Legislators say quick action depends on Ventura

Published 12:00 am Friday, January 4, 2002

AP and staff reports


Friday, January 04, 2002

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ST. PAUL (AP) – Minnesotans must wait a week for Gov. Jesse Ventura to fill in the countless details he left blank in the final State of the State address of his term.

Thursday’s speech, which focused on the state’s $1.95 billion projected budget shortfall in broad terms and offered no solutions, marked the beginning of what is sure to be Ventura’s toughest legislative session yet.

&uot;I wasn’t expecting a lot more than what I heard,&uot; said Rep. Dan Dorman, R-Albert Lea. &uot;But I wish he had those details last night, especially if he expects action early in the session.&uot;

Three rosy years of tax cuts and steady increases in state funding are likely to dim in people’s minds as the GOP-controlled House, DFL-controlled Senate and Ventura struggle to agree on how to plug the gaping budget hole.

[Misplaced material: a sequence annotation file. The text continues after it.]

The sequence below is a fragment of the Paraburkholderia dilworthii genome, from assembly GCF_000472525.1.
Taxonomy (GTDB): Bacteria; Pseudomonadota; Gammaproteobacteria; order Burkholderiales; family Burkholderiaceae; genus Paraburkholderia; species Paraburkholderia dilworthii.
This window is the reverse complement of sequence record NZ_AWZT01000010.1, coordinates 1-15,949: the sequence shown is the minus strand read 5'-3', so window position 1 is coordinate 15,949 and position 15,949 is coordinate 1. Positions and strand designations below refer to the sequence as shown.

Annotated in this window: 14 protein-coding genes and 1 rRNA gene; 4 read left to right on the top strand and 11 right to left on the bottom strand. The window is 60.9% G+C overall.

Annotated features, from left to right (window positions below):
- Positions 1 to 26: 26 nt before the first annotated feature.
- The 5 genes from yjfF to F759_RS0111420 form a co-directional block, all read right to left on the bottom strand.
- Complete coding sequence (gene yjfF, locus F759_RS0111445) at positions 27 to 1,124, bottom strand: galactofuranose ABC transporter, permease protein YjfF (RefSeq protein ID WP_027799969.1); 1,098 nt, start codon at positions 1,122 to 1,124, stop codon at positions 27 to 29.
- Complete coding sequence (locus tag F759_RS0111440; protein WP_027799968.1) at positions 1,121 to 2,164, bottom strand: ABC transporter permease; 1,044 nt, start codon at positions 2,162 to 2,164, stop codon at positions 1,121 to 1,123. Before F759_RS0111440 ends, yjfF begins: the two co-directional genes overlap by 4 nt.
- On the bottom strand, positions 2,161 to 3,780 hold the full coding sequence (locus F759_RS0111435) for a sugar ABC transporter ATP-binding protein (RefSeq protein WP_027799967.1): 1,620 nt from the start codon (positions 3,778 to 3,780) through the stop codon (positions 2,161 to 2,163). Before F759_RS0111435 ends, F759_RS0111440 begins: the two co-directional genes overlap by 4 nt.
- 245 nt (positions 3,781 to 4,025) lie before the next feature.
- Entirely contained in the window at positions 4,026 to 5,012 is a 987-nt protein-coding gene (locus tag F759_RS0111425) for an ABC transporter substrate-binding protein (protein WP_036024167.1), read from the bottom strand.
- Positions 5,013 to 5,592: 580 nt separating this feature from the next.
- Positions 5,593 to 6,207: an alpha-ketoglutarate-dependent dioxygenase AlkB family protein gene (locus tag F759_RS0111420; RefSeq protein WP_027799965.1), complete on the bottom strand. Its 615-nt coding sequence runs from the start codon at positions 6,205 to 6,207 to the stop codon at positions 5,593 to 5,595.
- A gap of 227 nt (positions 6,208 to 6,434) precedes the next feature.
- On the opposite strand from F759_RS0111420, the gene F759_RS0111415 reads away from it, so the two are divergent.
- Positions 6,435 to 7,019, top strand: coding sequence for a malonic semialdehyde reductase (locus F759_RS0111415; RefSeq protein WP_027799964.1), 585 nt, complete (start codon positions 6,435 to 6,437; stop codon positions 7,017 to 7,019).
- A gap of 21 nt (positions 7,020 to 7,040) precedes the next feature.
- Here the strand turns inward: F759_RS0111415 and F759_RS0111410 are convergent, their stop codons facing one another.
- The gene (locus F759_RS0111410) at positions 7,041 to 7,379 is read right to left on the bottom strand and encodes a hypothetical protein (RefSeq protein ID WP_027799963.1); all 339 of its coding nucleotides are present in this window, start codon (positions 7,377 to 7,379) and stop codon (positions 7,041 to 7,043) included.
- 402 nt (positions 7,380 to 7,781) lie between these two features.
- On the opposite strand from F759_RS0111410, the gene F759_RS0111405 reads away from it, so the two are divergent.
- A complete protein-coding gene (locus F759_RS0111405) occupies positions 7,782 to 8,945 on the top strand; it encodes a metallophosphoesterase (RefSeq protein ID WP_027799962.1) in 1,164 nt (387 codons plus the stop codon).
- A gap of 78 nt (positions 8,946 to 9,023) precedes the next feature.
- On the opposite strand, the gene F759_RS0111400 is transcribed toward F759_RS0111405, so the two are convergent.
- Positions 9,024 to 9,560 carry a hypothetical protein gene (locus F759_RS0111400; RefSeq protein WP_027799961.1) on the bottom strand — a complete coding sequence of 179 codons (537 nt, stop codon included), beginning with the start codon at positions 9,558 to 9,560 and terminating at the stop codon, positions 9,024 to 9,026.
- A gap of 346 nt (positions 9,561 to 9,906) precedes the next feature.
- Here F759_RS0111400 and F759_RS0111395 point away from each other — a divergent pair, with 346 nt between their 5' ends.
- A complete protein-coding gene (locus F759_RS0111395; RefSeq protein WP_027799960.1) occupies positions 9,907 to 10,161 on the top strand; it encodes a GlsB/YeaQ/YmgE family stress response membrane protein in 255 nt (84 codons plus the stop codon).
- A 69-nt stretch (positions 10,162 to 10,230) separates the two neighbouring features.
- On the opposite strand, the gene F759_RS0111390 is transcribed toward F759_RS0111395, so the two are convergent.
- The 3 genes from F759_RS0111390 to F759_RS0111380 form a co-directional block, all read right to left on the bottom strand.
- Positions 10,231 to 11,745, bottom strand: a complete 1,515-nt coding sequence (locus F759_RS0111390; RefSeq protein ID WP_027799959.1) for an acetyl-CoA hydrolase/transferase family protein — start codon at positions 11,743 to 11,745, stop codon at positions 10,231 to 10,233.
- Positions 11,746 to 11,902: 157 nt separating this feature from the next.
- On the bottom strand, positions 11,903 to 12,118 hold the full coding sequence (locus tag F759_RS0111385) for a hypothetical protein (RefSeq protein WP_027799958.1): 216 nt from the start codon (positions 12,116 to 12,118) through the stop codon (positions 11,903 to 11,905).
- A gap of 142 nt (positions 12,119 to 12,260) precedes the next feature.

The state will have to cut spending, raise taxes or both to fix the projected shortfall for the two-year budget cycle that ends in June 2003.

”It is my belief that when we are facing a $2 billion budget deficit, we should concentrate on what is necessary and not necessarily what’s nice,” Ventura said.

He said he will offer a specific deficit-reduction plan next Thursday and wants the Legislature to act on it in the first week of the regular session, which begins Jan. 29. If that doesn’t happen, Ventura said he would unilaterally cut state spending.

”I will not stand by and watch our state’s fiscal integrity be dragged into a political quagmire,” he said.

Rep. Henry Kalis, DFL-Walters, praised Ventura’s straightforward approach.

&uot;I agree wholeheartedly with him (the Governor) when he says we can’t play games with this,&uot; Kalis said. &uot;There are only two ways to deal with this – cutting spending and increasing taxes.&uot;

Kalis said the state has been deficit spending for awhile, and that many legislators currently serving have only had to decide how to increase spending and cut taxes. Many are still in denial, including the governor, Kalis said.